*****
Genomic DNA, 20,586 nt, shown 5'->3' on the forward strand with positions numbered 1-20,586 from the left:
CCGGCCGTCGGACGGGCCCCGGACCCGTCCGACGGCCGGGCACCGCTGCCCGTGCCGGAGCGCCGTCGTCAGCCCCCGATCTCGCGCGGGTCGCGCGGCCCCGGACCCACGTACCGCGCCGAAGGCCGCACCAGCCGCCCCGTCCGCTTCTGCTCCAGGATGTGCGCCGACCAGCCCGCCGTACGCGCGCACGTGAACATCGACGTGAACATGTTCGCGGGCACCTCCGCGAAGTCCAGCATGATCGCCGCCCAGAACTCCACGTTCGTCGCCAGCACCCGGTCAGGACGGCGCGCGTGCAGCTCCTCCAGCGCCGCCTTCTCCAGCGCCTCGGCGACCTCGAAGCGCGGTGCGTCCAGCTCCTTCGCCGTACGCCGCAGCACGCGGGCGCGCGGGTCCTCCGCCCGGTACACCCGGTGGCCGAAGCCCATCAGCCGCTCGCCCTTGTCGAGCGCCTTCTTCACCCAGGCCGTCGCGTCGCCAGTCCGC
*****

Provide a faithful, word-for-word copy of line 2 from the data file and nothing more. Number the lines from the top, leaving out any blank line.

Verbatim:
CCGGCCGTCGGACGGGCCCCGGACCCGTCCGACGGCCGGGCACCGCTGCCCGTGCCGGAGCGCCGTCGTCAGCCCCCGATCTCGCGCGGGTCGCGCGGCCCCGGACCCACGTACCGCGCCGAAGGCCGCACCAGCCGCCCCGTCCGCTTCTGCTCCAGGATGTGCGCCGACCAGCCCGCCGTACGCGCGCACGTGAACATCGACGTGAACATGTTCGCGGGCACCTCCGCGAAGTCCAGCATGATCGCCGCCCAGAACTCCACGTTCGTCGCCAGCACCCGGTCAGGACGGCGCGCGTGCAGCTCCTCCAGCGCCGCCTTCTCCAGCGCCTCGGCGACCTCGAAGCGCGGTGCGTCCAGCTCCTTCGCCGTACGCCGCAGCACGCGGGCGCGCGGGTCCTCCGCCCGGTACACCCGGTGGCCGAAGCCCATCAGCCGCTCGCCCTTGTCGAGCGCCTTCTTCACCCAGGCCGTCGCGTCGCCAGTCCGC